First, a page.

Researchers from the University of California, Irvine and Los Angeles, propose an architected material that can be constructed from virtually any base material (metallic, ceramic, polymer or composite), at any length scale and dimensionality (1D, 2D and 3D), enabling complex shape morphing patterns. In addition, this material is fully reversible which means it can be infinitely recovered wih no compromise on the efficiency, integrity or life of the structure. This new material could pave the way for manufacturing of highly adaptable components that are fully reconfigurable based on functionality. Some of the specific possible applications include portable structures, impact absorbers, devices with tunable phononic response and vibration isolators.
Many strategies towards this goal have been proposed before. Among those are foldable origami, tension controlled tensegrity structures, shape memory morphing materials and structures, shape-shifting jamming materials and modular self-assembled structures. In most of these material systems, the ability of the material to morph is very limited in terms of direction and amplitude of deformation.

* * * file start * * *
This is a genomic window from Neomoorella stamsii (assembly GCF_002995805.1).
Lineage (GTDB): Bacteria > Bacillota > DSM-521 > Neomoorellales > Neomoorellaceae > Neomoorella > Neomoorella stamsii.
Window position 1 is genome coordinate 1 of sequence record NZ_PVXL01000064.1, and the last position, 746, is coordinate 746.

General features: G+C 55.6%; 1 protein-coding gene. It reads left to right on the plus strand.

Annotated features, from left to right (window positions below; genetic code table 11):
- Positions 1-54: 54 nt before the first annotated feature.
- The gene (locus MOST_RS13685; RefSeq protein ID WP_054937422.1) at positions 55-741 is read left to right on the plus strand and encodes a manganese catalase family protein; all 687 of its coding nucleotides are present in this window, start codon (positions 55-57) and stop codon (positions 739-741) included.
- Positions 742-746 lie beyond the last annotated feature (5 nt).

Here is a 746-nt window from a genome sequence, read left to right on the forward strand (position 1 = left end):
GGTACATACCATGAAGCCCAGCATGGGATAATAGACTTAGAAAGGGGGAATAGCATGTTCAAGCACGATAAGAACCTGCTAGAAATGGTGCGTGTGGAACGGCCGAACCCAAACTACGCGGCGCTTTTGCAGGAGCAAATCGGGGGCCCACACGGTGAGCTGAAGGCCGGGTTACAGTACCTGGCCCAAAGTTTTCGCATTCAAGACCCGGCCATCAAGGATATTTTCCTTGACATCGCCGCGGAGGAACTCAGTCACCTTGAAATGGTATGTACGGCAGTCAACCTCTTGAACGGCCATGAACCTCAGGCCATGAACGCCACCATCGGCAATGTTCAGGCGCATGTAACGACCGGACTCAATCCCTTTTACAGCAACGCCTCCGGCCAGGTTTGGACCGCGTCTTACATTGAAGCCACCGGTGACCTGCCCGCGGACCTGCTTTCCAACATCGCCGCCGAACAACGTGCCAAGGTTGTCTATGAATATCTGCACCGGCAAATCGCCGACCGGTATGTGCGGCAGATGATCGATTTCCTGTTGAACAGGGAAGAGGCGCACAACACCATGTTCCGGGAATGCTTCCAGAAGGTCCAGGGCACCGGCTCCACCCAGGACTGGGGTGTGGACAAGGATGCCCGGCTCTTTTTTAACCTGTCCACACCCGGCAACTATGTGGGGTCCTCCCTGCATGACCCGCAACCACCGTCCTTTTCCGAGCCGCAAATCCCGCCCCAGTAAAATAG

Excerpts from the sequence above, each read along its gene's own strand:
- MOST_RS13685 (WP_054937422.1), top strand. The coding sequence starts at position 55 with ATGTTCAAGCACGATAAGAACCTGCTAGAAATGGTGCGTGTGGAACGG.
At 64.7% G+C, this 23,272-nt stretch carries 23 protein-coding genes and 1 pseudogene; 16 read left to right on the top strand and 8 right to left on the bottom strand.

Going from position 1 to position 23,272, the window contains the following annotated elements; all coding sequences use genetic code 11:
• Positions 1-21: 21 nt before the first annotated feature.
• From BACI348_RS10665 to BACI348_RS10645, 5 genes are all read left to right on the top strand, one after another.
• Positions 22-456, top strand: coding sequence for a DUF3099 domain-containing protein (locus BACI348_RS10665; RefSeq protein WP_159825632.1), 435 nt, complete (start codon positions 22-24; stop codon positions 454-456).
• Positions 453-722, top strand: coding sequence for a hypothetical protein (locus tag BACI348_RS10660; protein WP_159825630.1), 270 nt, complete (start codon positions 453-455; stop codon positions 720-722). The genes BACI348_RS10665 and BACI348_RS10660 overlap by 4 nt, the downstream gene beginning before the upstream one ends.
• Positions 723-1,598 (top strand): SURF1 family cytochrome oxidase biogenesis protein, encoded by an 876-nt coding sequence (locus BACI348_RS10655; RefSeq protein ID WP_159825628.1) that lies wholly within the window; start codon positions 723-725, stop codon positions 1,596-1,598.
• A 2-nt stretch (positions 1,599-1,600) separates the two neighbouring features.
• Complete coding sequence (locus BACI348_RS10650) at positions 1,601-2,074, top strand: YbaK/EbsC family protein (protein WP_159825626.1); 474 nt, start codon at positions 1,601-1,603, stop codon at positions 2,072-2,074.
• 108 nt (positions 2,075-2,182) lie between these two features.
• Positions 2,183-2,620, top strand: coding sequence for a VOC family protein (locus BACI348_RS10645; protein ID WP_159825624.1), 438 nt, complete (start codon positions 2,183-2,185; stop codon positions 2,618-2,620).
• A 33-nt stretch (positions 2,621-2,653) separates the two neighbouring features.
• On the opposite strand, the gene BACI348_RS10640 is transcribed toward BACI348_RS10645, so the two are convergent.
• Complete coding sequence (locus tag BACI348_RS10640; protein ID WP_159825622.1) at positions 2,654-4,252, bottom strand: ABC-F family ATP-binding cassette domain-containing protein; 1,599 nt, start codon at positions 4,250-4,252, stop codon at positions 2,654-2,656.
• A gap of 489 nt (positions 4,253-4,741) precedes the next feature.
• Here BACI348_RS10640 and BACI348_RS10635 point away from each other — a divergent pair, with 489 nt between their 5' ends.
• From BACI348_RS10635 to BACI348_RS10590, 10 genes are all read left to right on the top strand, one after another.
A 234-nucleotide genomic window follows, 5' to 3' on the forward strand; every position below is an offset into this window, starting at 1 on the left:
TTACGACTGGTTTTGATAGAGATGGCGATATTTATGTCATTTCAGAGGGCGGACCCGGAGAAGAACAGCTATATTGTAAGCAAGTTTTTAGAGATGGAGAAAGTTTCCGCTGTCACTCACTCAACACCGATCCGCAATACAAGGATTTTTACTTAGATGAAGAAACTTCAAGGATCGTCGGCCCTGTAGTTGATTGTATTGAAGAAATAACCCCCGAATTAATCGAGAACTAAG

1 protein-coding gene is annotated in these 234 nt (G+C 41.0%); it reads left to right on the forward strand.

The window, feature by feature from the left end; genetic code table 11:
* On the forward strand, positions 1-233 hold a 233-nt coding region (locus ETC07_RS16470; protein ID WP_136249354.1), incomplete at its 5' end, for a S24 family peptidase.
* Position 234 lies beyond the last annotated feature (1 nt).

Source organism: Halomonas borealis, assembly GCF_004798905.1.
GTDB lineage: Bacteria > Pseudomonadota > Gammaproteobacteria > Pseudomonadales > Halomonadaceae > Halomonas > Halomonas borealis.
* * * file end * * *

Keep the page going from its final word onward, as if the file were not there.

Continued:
In order to overcome this, Haghpanah et al developed an analytical model for the behavior of bi-stable structural elements. This model provided valuable insights on the mechanical response (including failure) of shape reconfigurable materials and it was used to explore a multi-parameter design space. All the analytical and numerical investigations were validated by experiments to characterize the mechanical behavior of building blocks and their integration in architected materials. Complete design maps were produced towards a specific unit cell topology, which was shown to have remarkable energy absorption capabilities not seen before for fully reconfigurable structures. Not only the researchers showed a shape reconfigurable material that is orders of magnitude stronger than previously published concepts, but also can be applied to many materials.